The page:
A misunderstanding that still haunts me.

Discussion in 'Road Stories' started by LtlAnonymous, Apr 19, 2020.

  1. LtlAnonymous

    LtlAnonymous Road Train Member

    Dec 23, 2016
    It was maybe 2005, and I was maybe just over a year in the industry. I got out of my pumpkin truck next to this old timer who was pulling boats in a specialized trailer. I thought that was kind of cool, so I struck up a conversation.

    We stood there a good long while, and he finally asked me if I had enough spare time to get a meal. I said sure.

    Over lunch, he gave me the GAME: what Schneider was for me, what I needed to be looking for in my next company, specializing the type of trucking you did...this guy was WISE. It's not an exaggeration to say that I modeled my entire career after this guy's advice. I think about him often.

    He picked up the check at the end of the meal, and said I should do the same for a rookie down the road once I'd found my way. Just a beautiful guy. I've done that for probably a dozen guys since then.

    But where it goes awry, I went to the bathroom while he was paying the check, and when I came out, I didn't see him, and out the window I saw the tail end of a blue specialty trailer leaving the parking lot. I hightailed to my truck not paying attention to anything but catching up because I wanted to continue talking to him on the CB.

    When I caught up to the truck a little while later (I had a retired team truck that did 67), I realized it actually wasn't him. I had seen the tail end of a blue car hauler. I didn't even look to see if the guy's truck was next to mine when I got in my own truck because...well, 24 and ####ing stupid.

    I ditched him back at the truck stop. Oh my God.

    I still wonder if that old man thinks that I am an ungrateful jerk, because I literally could not be more thankful to this day. What that man told me is the gold standard I have lived by for the entire rest of my career.

    It's funny. I've sat here typing this out, and I just realized that this is the very first time I have ever talked about this, because it bothers me so much. For 15 years.

    Well if you're out there...thanks man. I'm sorry about the misunderstanding, but I've tried to do you proud. And I've done my best to pass it on.
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  3. D.Tibbitt

    D.Tibbitt Road Train Member

    Apr 26, 2013
    Ahh hell hes a truck driver probably just thought u had somewhere to be . Great story tho man . Is funny how life works like that, where u could remeber things like that
    alds, bzinger, LoSt_AgAiN and 7 others Thank this.
  4. x1Heavy

    x1Heavy Road Train Member

    Mar 5, 2016
    White County, Arkansas
    There are times human situations do not end as well as they could have. Thats one reason I liked to be alone. Everything is in or...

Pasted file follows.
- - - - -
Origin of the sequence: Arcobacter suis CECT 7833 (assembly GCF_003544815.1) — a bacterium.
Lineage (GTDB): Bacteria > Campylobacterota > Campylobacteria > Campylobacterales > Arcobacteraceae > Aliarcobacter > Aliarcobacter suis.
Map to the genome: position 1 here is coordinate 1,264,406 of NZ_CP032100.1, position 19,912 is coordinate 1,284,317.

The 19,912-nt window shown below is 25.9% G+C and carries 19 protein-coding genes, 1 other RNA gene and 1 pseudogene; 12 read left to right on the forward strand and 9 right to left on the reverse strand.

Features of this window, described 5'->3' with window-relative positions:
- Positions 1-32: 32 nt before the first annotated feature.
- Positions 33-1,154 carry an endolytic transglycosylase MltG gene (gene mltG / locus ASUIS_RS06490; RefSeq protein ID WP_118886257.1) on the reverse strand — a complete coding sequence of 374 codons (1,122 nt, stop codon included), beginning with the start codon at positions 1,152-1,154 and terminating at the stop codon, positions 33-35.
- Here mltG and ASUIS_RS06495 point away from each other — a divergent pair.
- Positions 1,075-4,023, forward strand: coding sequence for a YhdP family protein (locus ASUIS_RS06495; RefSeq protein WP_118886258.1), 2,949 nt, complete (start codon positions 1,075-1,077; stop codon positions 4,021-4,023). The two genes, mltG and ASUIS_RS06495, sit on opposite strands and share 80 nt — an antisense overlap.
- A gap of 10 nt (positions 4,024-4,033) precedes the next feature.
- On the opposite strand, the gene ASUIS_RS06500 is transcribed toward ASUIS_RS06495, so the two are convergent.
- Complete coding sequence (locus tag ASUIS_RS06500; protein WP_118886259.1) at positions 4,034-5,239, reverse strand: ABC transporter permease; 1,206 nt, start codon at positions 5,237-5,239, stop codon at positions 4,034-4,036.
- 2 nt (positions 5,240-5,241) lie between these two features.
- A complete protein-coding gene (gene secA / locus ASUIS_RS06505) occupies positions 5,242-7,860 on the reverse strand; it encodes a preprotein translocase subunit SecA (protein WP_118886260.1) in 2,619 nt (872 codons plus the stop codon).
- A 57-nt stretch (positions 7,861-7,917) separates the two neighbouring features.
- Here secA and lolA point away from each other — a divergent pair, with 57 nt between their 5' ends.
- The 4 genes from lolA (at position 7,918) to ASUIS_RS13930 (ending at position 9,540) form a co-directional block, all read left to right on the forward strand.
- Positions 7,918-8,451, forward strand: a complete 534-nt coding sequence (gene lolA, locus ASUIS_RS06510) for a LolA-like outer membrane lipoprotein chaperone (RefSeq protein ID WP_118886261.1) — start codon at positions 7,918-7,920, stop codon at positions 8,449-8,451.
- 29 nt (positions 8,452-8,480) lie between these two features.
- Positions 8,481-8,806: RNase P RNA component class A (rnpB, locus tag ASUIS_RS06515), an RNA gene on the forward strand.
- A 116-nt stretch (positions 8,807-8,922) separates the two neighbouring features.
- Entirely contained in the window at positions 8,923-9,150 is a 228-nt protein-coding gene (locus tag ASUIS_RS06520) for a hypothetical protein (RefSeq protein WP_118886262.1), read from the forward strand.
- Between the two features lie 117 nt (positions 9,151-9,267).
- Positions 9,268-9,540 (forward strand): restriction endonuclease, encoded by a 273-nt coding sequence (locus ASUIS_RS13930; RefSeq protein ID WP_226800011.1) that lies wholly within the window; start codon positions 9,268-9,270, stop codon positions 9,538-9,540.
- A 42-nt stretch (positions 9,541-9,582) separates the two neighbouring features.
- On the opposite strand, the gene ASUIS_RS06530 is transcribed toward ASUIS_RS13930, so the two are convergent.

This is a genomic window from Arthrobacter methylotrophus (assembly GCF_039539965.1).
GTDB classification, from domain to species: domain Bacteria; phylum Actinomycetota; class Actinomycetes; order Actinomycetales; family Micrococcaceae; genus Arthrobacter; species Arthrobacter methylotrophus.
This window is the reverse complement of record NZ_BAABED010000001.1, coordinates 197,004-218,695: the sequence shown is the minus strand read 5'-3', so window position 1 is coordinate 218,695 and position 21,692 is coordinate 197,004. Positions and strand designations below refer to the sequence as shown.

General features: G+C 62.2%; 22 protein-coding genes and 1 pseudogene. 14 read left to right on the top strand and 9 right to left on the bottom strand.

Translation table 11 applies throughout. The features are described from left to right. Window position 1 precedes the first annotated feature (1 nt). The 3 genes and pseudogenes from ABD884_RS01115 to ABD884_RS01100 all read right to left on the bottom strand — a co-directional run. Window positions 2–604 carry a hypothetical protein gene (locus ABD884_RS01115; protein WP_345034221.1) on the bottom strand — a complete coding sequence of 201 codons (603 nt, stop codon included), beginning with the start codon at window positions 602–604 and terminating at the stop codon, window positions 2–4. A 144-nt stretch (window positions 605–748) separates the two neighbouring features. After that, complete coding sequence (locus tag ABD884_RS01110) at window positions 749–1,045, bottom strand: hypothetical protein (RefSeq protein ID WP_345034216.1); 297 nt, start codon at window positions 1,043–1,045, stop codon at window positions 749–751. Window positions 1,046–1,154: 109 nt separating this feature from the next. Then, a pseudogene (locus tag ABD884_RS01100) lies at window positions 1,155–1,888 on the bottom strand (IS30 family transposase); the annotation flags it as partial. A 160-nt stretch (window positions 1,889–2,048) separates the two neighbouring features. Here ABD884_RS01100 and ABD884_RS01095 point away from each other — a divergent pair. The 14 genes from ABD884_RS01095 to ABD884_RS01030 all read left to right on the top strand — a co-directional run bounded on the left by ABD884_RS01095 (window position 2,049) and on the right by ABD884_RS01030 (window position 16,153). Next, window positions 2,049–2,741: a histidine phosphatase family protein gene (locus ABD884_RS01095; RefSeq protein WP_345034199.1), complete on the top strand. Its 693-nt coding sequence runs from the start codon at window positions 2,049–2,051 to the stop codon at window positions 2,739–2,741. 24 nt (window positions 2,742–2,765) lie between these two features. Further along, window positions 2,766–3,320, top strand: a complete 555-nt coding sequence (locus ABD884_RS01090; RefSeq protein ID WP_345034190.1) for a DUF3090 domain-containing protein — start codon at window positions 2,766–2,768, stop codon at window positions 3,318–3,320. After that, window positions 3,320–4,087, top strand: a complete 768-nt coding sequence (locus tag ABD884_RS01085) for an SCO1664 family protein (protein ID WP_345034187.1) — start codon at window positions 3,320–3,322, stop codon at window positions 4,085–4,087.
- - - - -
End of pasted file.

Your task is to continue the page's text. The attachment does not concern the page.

hello pretty, going myway? //paraphrasing.
  5. CowboyTim

    CowboyTim Light Load Member

    Nov 2, 2018
    Terrific story. It almost made me cry.... and I don't effin' cry.
  6. x1Heavy

    x1Heavy Road Train Member

    Mar 5, 2016
    White County, Arkansas
    I had this waif deep in the lombardi. (New Jersey) friday night, storm conditions. Crime all around.

    I need a ride out of here.

    Hum. Let me think about this.

    There is nothing to think about get me out of here can you? PWWEASE?

    How the hell did you get here?

    (The resulting answer will decide the question....)

    Instead of leaving all of you hanging at the end for this story, I had the law come along and collect her. They were good about it. Happens all the time. Treated her right too they did. Normally they want to throw people into walls....
  7. Rideandrepair

    Rideandrepair Road Train Member

    Aug 8, 2015
    That’s a great story. I’m sure His main goal was doing what he thought was right, by helping you out. Now you are doing the same, and reaping the rewards, whether anyone appreciates it or not. Doesn’t matter. Only the motives matter. Same reason you treat everyone equally, for your own Character. Not for the praise or glory.Good for you. We need to help each other, it’s really an honor. makes your life experience more worthwhile. My Father trained Drivers, the last 10 yrs He worked, and really enjoyed it for the most part. Helping others gain a decent living. They would send him problem Drivers, some that needed a lot of patience. I met quite a few, heard stories of getting kicked off Trucks, Hollered at etc.by other Trainers. They all complimented my Dad, as a good, Patient Trainer, and what a great Guy he was. Makes Me Proud to this day.
  8. MACK E-6

    MACK E-6 Moderator Staff Member

    Sep 19, 2005
    Baltimore, MD
    If it’s any consolation, I’m sure the man upstairs is well aware of your feelings and has took care of him as he did for others what he did for you.
  9. quatto

    quatto Medium Load Member

    Mar 9, 2013
    The Bluest State
    Don't worry. I didn't take it personally. I just thought you had somewhere to be and then went on with my life. ;-)
  10. G13Tomcat

    G13Tomcat Road Train Member

    Jun 7, 2011
    Best answer ^^^^...as I roll out to work. Has ME thinking back to the twenty'ot'zero days myself. Thanks for sharing, @LtlAnonymous .. mighty big of you. Almost thinking that @Lepton1 took your mind, soul, spirit ... (<< as you wish...) into deep thought. Sure did mine, as well.

    ps: You're a helluva guy, in my book...FWIW. Thank you.

    Carry on, gang!
    Rollin' wheels in a few~
  11. LtlAnonymous

    LtlAnonymous Road Train Member

    Dec 23, 2016
    Well geez. And all this time I was worried. lol
    quatto and Rideandrepair Thank this.
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